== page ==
There are three primary federal antitrust laws:
- The Sherman Antitrust Act
- The Clayton Act
- The Federal Trade Commission Act
Of the three, the Sherman Act is the only one that carries criminal penalties.
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What Is the Sherman Antitrust Act?
The Sherman Antitrust Act is the main law under which antitrust violations are prosecuted. Under this law, it is illegal to have “a contract, a combination, or a conspiracy” that unreasonably restrains commerce (including interstate trade within the U.S. or foreign dealings).
Companies can be accused of violating the Sherman Act when they work with competitors to set or control pricing. Examples of this include price-fixing, bid-rigging, and customer allocation.
Price fixing is when competing companies agree on the price they will charge for the goods or services they sell. They might agree to increase prices by a particular amount, or they might decide not to drop prices below a certain level. By doing this, they maximize their profits by taking advantage of consumers.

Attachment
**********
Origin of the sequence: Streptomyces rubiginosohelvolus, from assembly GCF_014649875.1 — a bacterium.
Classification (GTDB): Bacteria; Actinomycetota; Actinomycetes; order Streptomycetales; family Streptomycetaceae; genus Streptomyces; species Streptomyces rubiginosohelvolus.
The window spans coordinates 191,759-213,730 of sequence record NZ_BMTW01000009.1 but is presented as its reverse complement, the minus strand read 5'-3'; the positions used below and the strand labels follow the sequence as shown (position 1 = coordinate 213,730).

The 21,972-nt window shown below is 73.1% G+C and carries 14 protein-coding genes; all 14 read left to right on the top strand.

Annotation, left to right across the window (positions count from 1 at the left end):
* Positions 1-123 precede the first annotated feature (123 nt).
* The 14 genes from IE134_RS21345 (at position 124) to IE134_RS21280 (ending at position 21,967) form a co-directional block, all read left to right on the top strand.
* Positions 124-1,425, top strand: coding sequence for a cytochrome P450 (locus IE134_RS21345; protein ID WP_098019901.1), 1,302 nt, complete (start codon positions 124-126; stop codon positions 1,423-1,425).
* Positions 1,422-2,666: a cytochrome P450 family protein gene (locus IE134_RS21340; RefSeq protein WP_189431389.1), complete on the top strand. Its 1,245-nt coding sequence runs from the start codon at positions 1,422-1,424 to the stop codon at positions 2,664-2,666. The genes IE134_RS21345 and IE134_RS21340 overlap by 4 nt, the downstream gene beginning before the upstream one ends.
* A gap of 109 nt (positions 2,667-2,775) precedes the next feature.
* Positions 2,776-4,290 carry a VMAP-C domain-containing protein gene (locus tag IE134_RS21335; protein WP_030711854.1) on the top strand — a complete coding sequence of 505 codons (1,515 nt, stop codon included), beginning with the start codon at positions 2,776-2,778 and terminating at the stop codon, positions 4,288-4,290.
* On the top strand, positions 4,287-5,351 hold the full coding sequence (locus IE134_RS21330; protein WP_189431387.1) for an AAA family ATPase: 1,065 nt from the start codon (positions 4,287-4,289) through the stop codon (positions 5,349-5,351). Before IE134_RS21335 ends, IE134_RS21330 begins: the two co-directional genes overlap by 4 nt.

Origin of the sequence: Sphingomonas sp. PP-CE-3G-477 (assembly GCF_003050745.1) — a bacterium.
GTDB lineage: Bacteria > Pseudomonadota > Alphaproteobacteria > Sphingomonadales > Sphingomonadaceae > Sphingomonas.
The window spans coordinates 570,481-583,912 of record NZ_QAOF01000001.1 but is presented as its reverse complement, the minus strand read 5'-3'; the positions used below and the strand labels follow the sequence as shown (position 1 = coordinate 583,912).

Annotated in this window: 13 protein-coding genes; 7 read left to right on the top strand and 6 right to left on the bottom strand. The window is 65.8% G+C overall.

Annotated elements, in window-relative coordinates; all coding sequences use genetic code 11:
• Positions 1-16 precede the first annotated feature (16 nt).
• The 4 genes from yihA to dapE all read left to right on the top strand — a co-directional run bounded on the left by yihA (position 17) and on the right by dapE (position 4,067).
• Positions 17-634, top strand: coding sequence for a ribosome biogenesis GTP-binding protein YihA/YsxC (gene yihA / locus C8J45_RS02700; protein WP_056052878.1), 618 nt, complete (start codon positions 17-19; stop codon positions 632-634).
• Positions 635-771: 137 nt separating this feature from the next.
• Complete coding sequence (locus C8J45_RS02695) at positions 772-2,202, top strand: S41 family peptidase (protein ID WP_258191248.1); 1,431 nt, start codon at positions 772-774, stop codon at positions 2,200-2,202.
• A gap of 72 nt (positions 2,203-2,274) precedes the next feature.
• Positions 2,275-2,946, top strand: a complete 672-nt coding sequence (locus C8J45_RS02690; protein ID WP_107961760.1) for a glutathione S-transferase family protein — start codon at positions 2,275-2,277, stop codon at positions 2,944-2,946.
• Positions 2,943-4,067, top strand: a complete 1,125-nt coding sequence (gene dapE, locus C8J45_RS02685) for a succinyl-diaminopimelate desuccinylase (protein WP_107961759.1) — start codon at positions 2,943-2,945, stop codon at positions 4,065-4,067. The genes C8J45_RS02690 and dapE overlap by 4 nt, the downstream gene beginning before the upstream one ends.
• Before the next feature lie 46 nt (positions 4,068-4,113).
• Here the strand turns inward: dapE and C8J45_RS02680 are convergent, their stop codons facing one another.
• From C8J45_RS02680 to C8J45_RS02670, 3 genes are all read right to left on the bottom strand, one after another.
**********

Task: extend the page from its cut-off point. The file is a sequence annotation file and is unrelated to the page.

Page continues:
Bid rigging is when companies agree to submit bids that ensure a designated company will win the contract. Bid rigging often happens in connection with government contracts. There is typically a quid pro quo for the companies that do not win the contract.
Customer allocation is when companies agree to split up customers to reduce competition. By dividing customers, businesses don’t have to worry about improving their services to beat the competition. Essentially, everybody wins, except for the consumer.